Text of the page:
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Opinion: Is the recent $2.7 billion antitrust fine on Google fair?

We are all secretly gleeful when rich corporations are made to cough up $$$. But in this case the story is a little different.

The European Union recently fined Google 2.7 billion USD in an antitrust lawsuit. Why? Because when you search for a product, Google displays ads on top from its own shopping comparison service. Of course, those are affiliate links to other sites (such as Amazon and Flipkart in India) that actually sell the products, and it clearly displays it as “Sponsored” content, but the EU deemed it unfair to other comparison sites.

Now, I’m not usually one to side with big companies over anything, because like everyone else, I too secretly love it when the rich corporation gets a dent in its fat wallet. However, I find myself on Google’s side in this case.

The problem with the EU’s argument is that whilst it looks to be fair to the little guy, it’s not really fair to the littlest guy – us consumers.

The EU is known to be a little trigger happy when it comes to such things. They fined Microsoft twice – once for bundling Windows Media Player in Windows, and again for bundling Internet Explorer in Windows. The Microsoft battle still rages in court. The EU also fined Intel 1.45 billion USD in 2009 for giving additional rebates to PC companies like Acer, Dell, HP, etc., if they used Intel chips in more than 95% of their sales. That case is still in appeal, and is actually looking good for Intel (supposedly). Qualcomm faces a similar charge for reportedly undercutting a smaller competitor with a specific (unnamed) phone manufacturer. Apple has been awarded a whopping tax evasion fine of 13 billion Euros (about 14.75 billion USD) for escaping paying tax in Ireland… and here I thought the US was the lawsuit capital of the world!

European parliament
The European Parliament

Coming back to Google, they will of course challenge this verdict as all the other companies have done before them. Has anyone ever paid the EU any money? With lawsuits, however, it isn’t just the individual case that matters, but more so the precedent it sets. After delivering a verdict against Microsoft in 2004 for Windows Media Player, the EU has no choice but to do the same with all the others. In fact, it’s already investigating and coming up with another case against Google for Android. Why? Because all Android devices come with Maps, Chrome, YouTube, Gmail, etc. bundled. Since there are companies making alternative apps for all of those things (regardless of how good or bad they are), the same antitrust rules that applied to Windows in 2004 will apply to Android now.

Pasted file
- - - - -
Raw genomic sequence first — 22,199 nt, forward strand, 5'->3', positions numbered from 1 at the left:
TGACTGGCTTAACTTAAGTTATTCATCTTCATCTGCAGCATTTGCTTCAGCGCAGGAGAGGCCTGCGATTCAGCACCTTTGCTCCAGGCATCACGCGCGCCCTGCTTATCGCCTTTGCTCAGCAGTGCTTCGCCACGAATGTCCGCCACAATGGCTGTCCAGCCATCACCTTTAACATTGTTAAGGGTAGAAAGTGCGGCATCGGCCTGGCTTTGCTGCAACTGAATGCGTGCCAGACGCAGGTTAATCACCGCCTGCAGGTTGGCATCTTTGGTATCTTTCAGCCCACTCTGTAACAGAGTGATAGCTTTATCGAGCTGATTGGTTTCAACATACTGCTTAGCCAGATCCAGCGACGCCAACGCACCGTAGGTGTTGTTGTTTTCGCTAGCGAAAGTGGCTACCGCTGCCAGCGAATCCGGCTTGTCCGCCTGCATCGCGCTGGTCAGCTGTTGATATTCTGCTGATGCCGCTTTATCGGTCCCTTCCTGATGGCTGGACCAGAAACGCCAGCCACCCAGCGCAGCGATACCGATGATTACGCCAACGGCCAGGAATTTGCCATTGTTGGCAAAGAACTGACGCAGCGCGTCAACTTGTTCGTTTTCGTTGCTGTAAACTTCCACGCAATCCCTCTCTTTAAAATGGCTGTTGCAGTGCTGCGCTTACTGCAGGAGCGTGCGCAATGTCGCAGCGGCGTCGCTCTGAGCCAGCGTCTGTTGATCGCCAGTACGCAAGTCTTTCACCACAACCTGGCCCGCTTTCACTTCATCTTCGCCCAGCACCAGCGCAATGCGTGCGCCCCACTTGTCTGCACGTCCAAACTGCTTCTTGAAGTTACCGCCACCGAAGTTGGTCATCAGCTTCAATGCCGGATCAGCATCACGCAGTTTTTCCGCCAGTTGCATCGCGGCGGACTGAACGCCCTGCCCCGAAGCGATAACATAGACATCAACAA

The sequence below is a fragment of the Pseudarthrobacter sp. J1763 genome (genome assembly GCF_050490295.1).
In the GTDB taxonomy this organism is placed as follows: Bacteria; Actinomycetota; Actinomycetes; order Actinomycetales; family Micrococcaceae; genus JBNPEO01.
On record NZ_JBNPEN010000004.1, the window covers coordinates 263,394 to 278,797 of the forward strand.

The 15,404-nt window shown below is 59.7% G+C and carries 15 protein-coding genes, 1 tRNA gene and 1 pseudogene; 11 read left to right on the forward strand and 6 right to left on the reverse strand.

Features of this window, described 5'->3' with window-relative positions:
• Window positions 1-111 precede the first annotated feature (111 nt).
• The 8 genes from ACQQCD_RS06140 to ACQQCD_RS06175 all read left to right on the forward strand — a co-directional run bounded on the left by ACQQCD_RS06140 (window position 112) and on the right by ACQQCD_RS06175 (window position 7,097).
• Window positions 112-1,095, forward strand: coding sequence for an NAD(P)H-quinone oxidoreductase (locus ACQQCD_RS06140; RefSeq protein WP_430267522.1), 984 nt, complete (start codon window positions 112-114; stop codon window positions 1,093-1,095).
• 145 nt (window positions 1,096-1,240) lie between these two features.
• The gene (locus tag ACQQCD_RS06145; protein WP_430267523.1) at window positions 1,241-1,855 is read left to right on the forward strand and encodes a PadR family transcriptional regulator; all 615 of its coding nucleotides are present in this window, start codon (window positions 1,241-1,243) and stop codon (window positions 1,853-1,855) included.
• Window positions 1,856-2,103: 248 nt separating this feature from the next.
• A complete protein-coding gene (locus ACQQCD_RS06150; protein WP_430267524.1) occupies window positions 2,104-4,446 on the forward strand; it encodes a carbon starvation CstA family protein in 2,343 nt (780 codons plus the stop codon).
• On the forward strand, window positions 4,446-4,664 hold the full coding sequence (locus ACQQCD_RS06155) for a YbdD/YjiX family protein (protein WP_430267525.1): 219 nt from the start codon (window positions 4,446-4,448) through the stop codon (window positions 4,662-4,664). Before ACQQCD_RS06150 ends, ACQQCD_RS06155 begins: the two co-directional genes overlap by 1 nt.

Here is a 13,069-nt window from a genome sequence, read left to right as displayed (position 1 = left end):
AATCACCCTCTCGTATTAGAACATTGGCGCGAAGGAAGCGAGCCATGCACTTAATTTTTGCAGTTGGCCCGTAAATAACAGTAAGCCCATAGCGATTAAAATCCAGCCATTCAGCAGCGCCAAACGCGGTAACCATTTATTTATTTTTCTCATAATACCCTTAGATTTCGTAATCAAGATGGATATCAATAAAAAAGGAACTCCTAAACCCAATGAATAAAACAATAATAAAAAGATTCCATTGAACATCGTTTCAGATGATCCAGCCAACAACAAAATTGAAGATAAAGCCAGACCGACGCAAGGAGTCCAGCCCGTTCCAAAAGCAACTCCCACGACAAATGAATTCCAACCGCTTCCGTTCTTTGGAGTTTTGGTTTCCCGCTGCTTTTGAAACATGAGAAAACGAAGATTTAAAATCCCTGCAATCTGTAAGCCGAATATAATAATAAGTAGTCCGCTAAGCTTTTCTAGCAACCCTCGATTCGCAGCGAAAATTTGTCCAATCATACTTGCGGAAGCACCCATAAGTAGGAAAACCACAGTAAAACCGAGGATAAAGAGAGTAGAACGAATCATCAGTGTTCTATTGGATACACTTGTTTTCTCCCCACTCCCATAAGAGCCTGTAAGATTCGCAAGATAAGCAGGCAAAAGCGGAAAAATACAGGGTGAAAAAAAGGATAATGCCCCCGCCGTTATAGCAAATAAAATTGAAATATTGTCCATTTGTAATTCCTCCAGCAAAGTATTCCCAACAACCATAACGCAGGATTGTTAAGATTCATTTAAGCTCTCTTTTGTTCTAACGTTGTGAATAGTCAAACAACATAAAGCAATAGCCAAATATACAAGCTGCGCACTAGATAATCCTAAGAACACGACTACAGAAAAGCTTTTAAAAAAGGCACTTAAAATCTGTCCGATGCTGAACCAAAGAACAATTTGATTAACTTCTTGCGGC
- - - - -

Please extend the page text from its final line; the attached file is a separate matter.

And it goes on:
Google campus
Google campus at Mountain View, California

Given that every tiny feature of everything tech has many companies competing, does this mean customers in the EU will be forced to build their own tech from scratch soon? We (team digit) were discussing this and someone said, “GUIs for desktops and launchers for mobiles are also made by several companies… will we all get command-line-only PCs and sans-launcher mobiles soon?”
We don’t live in the EU, so this doesn’t affect us at all, yet. The problem with the EU is that all this fines business seems to be political in nature. The problem is, bad ideas seem to spread very quickly these days, especially amongst politicians, and we don’t want our politicians getting any ideas.

As a consumer, I’m stuck between a rock and a hard place. A monopoly is bad for me, because it means less choice, and perhaps higher prices. However, Google doesn’t charge me anything for search, and Android is open source. What does it do for innovation if we cripple big tech companies? With more interconnectedness of OSes and apps across all platforms, I wonder if it’s even possible to really strip an OS of all the features that others make apps for… more importantly, is it even worth it to do so?

I’m used to ignoring ads on Google search and although I personally might even prefer a crippled Android device that I can set up from scratch, most smartphone users will not like that. If they do it to Google, they will have to do it to Apple too. Can you imagine Apple buyers (who supposedly love the ease of use aspect of their devices), having to download and setup everything from scratch? No Safari, no Apple Maps (ok maybe that’s a good thing), no apps whatsoever, just an App store icon on the home screen?

This piece was originally supposed to be titled “Texit”, which was an attempt to conflate technology and exit (like Brexit; I know, I know, it’s a pathetic attempt). Even if the big technology companies cannot leave, it sure as heck seems like common sense is exiting Europe!

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Robert Sovereign-Smith